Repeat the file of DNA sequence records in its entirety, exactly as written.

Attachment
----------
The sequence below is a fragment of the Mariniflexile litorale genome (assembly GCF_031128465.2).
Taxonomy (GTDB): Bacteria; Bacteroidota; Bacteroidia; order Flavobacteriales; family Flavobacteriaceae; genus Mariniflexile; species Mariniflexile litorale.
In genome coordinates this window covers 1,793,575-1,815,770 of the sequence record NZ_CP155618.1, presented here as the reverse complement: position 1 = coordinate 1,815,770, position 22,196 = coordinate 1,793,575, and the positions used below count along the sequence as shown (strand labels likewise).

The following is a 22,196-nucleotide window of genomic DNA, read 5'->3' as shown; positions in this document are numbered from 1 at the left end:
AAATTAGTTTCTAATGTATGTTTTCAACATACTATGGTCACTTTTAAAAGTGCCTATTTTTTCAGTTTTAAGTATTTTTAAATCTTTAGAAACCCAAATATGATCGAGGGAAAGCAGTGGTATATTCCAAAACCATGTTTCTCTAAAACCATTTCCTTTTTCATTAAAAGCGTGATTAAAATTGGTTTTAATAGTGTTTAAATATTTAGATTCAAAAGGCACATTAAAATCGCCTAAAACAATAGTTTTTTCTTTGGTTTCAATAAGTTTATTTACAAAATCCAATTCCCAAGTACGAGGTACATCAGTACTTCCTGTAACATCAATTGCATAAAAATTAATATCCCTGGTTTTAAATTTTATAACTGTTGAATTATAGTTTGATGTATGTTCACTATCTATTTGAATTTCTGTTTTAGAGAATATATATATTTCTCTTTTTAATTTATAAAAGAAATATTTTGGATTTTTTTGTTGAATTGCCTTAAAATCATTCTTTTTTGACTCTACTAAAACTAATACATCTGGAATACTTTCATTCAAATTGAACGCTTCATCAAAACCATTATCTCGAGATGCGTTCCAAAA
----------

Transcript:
The sequence below is a fragment of the Mariniflexile litorale genome (assembly GCF_031128465.2).
Taxonomy (GTDB): Bacteria; Bacteroidota; Bacteroidia; order Flavobacteriales; family Flavobacteriaceae; genus Mariniflexile; species Mariniflexile litorale.
In genome coordinates this window covers 1,793,575-1,815,770 of the sequence record NZ_CP155618.1, presented here as the reverse complement: position 1 = coordinate 1,815,770, position 22,196 = coordinate 1,793,575, and the positions used below count along the sequence as shown (strand labels likewise).

The following is a 22,196-nucleotide window of genomic DNA, read 5'->3' as shown; positions in this document are numbered from 1 at the left end:
AAATTAGTTTCTAATGTATGTTTTCAACATACTATGGTCACTTTTAAAAGTGCCTATTTTTTCAGTTTTAAGTATTTTTAAATCTTTAGAAACCCAAATATGATCGAGGGAAAGCAGTGGTATATTCCAAAACCATGTTTCTCTAAAACCATTTCCTTTTTCATTAAAAGCGTGATTAAAATTGGTTTTAATAGTGTTTAAATATTTAGATTCAAAAGGCACATTAAAATCGCCTAAAACAATAGTTTTTTCTTTGGTTTCAATAAGTTTATTTACAAAATCCAATTCCCAAGTACGAGGTACATCAGTACTTCCTGTAACATCAATTGCATAAAAATTAATATCCCTGGTTTTAAATTTTATAACTGTTGAATTATAGTTTGATGTATGTTCACTATCTATTTGAATTTCTGTTTTAGAGAATATATATATTTCTCTTTTTAATTTATAAAAGAAATATTTTGGATTTTTTTGTTGAATTGCCTTAAAATCATTCTTTTTTGACTCTACTAAAACTAATACATCTGGAATACTTTCATTCAAATTGAACGCTTCATCAAAACCATTATCTCGAGATGCGTTCCAAAA